Why are all the modern constellations in the southern sky?
To be clear, this was an exact copy and paste from my professor's question sheet. IDK what he means either.
- nineteenthlyLv 77 months ago
Because the dominant Western culture whose names we use today arose in the Northern Hemisphere. The Southern Hemisphere also has less land and at the time had a lower population.
- daniel gLv 77 months ago
Because they are more recent than the traditional conßtalations.
88 are recognised today,
- 7 months ago
dont question Jesus
- CliveLv 77 months ago
They aren't. What does a "modern" constellation mean?
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- 7 months ago
Well... not all of them are; two great examples are Ursa Major and Ursa Minor, which we normally call the Big and Little Dippers... Those constellations of the Zodiac are located along the ecliptic, which - for those of us in the Northern Hemisphere - appears mostly in the south portion of our sky. (But would appear *north* if we were in the Southern Hemisphere...)
One thing to note - the circumpolar stars that make up constellations only generate a few, while those stars (in the south for us Northern Hemispherians) rise and set, allowing for many *more* constellations from our point of view than the northern sky offers.
- SharonLv 67 months ago
The ancients (Ptolemy, Arago, etc) listed 48 constellations. These are the "ancient" constellations. They filled most of the sky north of the equator (a few holes were later filled, e.g. Camelopardalis around 1600). Constellations introduced after 200 AD are regarded as modern (actually, after 1500, none were invented 200-1500). They were mostly south of the equator because much of that region of the sky was not visible in Europe, and thems the constellations we use. One ancient constellation, Argo Navis, was enormous, and got chopped up into three new constellations.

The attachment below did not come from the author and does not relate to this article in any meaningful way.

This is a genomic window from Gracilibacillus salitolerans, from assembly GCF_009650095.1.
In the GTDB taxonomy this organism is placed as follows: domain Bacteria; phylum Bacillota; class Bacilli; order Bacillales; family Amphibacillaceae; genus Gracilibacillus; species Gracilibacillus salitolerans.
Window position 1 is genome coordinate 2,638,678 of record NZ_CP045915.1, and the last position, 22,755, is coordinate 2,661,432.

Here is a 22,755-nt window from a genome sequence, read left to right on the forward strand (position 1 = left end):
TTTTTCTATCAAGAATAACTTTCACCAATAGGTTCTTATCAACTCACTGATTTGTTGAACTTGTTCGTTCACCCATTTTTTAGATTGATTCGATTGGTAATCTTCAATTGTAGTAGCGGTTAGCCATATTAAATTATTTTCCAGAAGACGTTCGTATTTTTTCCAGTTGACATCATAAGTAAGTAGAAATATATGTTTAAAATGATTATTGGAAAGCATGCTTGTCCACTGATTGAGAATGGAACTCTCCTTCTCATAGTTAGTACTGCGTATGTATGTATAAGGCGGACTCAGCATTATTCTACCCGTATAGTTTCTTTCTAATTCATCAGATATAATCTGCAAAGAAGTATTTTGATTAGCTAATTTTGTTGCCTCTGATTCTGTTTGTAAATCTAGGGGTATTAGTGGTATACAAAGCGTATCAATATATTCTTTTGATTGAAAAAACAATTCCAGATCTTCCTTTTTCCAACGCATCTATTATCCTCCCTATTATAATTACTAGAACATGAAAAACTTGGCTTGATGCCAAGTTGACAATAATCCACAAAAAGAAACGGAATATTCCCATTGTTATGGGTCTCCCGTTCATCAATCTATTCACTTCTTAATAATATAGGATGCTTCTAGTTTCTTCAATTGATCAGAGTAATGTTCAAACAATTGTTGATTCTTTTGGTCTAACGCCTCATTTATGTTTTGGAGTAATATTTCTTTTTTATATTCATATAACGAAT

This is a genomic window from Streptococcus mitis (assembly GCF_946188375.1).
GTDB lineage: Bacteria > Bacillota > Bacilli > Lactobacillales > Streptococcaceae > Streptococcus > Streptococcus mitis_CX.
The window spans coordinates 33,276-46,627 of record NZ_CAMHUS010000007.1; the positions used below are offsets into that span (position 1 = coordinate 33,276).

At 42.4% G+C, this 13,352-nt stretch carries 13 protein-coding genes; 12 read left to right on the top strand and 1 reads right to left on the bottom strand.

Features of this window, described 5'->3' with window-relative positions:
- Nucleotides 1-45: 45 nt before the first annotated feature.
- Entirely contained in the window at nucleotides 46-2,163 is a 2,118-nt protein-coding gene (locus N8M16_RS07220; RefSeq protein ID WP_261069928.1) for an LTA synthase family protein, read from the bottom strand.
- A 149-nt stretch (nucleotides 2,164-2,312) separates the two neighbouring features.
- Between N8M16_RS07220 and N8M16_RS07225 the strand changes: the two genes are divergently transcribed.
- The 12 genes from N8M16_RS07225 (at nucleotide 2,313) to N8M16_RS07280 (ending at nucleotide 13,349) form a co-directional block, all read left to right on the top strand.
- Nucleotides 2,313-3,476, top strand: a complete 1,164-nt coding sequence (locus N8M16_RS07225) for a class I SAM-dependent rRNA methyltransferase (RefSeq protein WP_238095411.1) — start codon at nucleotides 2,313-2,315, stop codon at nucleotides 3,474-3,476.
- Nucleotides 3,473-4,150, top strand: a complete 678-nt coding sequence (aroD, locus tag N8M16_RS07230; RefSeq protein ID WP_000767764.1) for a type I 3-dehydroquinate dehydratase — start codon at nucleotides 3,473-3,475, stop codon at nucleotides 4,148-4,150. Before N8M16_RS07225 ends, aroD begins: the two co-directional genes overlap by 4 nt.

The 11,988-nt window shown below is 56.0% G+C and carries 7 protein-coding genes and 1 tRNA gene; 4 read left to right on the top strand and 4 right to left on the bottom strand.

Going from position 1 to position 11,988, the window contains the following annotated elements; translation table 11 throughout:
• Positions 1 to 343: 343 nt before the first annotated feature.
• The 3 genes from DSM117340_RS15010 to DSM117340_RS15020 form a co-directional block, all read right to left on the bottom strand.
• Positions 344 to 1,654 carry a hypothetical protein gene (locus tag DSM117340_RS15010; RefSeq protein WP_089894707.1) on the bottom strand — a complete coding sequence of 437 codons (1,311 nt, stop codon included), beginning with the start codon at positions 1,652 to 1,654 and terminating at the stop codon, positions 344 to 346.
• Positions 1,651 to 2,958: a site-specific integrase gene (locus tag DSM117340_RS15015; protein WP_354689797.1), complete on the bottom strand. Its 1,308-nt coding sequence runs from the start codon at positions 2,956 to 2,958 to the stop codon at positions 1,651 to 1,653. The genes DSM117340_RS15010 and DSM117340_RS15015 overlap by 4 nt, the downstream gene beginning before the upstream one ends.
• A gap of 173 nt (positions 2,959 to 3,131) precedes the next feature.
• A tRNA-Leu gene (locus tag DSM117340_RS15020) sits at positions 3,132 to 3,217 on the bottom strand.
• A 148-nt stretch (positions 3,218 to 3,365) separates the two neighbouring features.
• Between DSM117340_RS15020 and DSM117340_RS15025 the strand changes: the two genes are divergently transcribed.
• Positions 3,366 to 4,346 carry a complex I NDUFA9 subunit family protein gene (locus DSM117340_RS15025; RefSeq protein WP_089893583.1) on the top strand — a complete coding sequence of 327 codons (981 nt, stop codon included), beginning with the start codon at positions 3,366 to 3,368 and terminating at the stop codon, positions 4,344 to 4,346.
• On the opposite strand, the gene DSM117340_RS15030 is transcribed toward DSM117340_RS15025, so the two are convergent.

- G. WhilikersLv 77 months ago
"Modern" constellations would be the ones named after objects not known to the ancient astronomers, instead of animals and mythology.
"Constellations in the Lacaille family, introduced by French astronomer Nicolas Louis de Lacaille in 1756, are also all located in the southern celestial hemisphere. These are Antlia (the Air Pump), Caelum (the Chisel), Circinus (the Compass), Fornax (the Furnace), Horologium (the Pendulum Clock), Mensa (Table Mountain), Microscopium (the Microscope), Norma (the Level), Octans (the Octant), Pictor (the Painter’s Easel), Reticulum (the Reticle), Sculptor and Telescopium (the Telescope).
Lacaille created these constellations while observing the southern skies from an observatory on Table Mountain in South Africa. They were not visible to ancient civilizations in Europe."Source(s): Constellations: A Guide to the Night Sky: "Southern Constellations" https://www.constellation-guide.com/constellation-...
- BillLv 77 months ago
The ancient Greeks and Romans named the constellations in the northern sky, but they didn't travel to the southern hemisphere.
- RetiefLv 77 months ago
Because most ancient observers were all located in the northern hemisphere.
- billrussell42Lv 77 months ago
The constellations have been there for billions of years, none of them are modern.